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Bundle up: 18 ways to save on heating costs this winter

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Bundle up: 18 ways to save on heating costs this winter


By Lela Davidson

Frosty temperatures can take a bite out of your winter budget. Depending on your home, some of these suggestions will affect your heating costs more than others, but none of them can hurt. Save your dollars for something more fun than the utility bill. 

I don’t always winterize, but when I do I save a lot of money. Stay toasty, my friends.

1.     Put on a sweater. Grandma’s advice holds true. Get everyone in the family to choose a comfy sweater and collect them in a central location for quick changes upon arrival at home.

2.     Open blinds and windows during the day and close them at night. Let the sunlight do its job and then when it sets, trap the heat in the house.

3.     Put plastic over doors and windows that won’t be used. “Storm” door and window kits are available at most home improvement stores, or you can go rogue with some plastic sheeting and a staple gun.

4.     Put an insulating blanket around your hot water heater. This is an easy way to keep the water heater from doing double duty in cold basements and garages.

5.     Keep blankets on the couch. Cuddling up for some TV or movie time is a great winter activity, but chilling out alone can get chilly. Blankets make everything better.   

6.     Reverse the direction of the ceiling fans. During cold weather they should turn clockwise to push warm air down.

7.     Use throw rugs on hard wood floors. They don’t have to match, they don’t have to be expensive, and they will warm up your feet and insulate from the floor up.

8.     Plug the unused chimney. If you don’t actually use the fireplace, install a chimney plug to prevent air from escaping. If you use your just-for-looks-flip-the-switch gas fireplace, know that it could be costing you a fortune and not really emanating much heat.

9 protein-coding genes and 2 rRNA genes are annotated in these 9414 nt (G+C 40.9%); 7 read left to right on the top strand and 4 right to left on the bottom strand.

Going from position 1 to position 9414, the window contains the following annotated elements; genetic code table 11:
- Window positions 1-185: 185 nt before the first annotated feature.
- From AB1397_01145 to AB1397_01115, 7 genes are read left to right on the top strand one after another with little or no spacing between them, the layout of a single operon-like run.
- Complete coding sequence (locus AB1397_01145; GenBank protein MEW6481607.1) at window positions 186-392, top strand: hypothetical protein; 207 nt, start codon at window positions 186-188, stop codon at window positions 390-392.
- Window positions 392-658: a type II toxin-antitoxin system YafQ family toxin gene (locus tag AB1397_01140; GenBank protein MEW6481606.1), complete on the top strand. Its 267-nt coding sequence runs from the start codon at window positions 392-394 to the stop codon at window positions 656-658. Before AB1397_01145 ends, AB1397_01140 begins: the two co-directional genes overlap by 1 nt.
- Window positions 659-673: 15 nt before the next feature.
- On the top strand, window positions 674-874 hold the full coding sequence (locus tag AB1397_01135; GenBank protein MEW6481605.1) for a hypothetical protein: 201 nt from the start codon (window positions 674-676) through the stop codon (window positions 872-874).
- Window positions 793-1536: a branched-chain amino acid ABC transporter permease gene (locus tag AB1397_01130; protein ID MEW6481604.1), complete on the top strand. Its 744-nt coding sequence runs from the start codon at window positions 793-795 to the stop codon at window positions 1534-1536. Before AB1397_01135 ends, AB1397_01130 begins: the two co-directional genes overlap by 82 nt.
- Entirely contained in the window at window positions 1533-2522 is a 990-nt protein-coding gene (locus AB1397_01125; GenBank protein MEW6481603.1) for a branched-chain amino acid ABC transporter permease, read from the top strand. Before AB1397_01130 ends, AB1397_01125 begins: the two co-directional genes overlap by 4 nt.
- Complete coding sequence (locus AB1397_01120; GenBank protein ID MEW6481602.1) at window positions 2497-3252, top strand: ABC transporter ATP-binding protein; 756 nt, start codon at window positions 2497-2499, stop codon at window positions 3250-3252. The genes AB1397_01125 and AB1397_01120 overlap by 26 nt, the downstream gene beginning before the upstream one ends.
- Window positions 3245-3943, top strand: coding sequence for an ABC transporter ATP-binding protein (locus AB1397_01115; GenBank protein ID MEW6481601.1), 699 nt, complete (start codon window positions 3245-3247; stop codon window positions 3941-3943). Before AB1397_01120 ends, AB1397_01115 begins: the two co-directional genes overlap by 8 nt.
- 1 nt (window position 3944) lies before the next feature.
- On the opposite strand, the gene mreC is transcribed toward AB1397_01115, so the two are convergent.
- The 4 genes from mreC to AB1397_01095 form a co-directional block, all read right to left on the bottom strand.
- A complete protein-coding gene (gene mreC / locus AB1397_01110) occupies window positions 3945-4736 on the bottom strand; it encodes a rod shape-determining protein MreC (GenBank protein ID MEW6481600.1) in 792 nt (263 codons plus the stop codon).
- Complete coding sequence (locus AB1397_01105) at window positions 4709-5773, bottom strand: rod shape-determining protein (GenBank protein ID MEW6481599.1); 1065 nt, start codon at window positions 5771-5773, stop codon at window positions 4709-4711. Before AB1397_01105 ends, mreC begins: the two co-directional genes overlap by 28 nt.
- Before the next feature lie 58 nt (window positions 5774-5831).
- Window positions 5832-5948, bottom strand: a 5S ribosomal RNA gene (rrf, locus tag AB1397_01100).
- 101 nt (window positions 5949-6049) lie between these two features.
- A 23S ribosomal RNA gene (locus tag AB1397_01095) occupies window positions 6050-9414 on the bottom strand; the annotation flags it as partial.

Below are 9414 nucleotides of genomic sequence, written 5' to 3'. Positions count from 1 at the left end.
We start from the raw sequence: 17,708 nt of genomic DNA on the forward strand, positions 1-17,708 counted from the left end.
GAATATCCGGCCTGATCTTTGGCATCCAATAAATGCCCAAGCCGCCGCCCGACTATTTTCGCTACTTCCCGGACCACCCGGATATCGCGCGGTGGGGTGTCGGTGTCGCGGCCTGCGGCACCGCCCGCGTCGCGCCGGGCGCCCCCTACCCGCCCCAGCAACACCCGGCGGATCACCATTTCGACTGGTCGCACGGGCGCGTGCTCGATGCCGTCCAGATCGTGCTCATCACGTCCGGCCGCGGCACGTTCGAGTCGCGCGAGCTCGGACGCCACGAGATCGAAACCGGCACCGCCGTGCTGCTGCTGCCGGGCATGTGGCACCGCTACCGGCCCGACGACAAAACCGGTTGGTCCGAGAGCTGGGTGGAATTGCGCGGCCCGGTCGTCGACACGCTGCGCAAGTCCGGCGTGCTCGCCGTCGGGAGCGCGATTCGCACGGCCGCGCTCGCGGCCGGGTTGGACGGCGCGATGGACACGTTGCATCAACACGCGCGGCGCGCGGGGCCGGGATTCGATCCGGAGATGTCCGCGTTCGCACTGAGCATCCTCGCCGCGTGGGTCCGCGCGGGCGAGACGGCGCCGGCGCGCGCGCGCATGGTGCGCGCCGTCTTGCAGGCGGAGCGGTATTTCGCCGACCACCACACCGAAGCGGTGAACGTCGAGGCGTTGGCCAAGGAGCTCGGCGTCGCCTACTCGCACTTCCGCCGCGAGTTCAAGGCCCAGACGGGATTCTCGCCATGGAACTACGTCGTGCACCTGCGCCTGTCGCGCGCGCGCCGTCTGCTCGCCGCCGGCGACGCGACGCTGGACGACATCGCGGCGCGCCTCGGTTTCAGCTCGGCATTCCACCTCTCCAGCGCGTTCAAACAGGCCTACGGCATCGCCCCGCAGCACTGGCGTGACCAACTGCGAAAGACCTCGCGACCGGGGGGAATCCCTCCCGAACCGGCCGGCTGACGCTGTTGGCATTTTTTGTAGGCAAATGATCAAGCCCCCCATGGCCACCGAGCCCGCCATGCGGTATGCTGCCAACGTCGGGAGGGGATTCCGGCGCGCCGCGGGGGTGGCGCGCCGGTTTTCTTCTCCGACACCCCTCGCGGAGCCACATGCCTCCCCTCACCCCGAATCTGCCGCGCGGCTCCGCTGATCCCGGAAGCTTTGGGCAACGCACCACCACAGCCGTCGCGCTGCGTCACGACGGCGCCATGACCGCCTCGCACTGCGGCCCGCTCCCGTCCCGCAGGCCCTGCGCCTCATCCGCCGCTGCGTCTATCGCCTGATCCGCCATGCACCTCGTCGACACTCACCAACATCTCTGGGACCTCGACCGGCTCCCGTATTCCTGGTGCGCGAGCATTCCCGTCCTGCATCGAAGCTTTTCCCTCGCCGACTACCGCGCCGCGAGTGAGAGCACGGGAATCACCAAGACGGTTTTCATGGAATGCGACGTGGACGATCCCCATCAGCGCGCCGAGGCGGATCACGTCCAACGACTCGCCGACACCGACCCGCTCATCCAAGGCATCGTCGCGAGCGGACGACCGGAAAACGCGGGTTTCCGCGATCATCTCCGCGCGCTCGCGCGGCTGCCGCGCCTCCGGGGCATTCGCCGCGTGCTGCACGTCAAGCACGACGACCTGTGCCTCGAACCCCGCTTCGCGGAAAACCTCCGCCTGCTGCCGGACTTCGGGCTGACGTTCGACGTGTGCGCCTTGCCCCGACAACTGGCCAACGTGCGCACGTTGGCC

9.     Hang blankets over the inside of windows. This is not the most attractive option, but smart people choose shabby over chic if they’re battling serious heat loss.

10.Check the ductwork for leaks. You can pay someone else to do this, but it’s not really that big of a job, as minor leaks can be repaired simply with metal backed tape available at most hardware stores.

11.Invest in a programmable thermostat. The U.S. Department of Energy suggests setting the temperature to 68 degrees while awake and at home, and 10-15 degrees cooler when asleep or away.

12.Have the furnace serviced and the filters changed. An inefficient furnace will cost you in added energy used so it’s worth the investment in a service call.

13.After using the oven, leave the door partially open to let the heat dissipate into the kitchen and surrounding rooms. Hey, every little bit helps.

14.Cover the attic entry with blankets, insulation, or plastic to prevent warm air from getting sucked out the top of your home.

15.Use a space heater in the room you’re in. These are very effective in small rooms that can be closed off. Most modern heaters have built-in safety features such as automatic shut-off, but use caution.

16.Replace weather stripping around doors and windows. This is a no-brainer that a lot of people don’t bother to do. Don’t listen to these people when they complain about their energy bills.

17.Fill cracks in windows and doors with caulk or silicon. Just because you can’t replace something doesn’t mean you have to lose heat over it. Use this stop-gap measure until you can afford replacements.  

18.Close doors and vents to rooms that are not used regularly. If you don’t have guests, there’s no need to keep your guest room cozy.




Lela Davidson is the author of Blacklisted from the PTA andWho Peed on My Yoga Mat?, collections of irreverent essays about motherhood and the modern family. She blogs about marriage, motherhood, and life-after-40 at, and she writes with a space heater at her feet from November-March.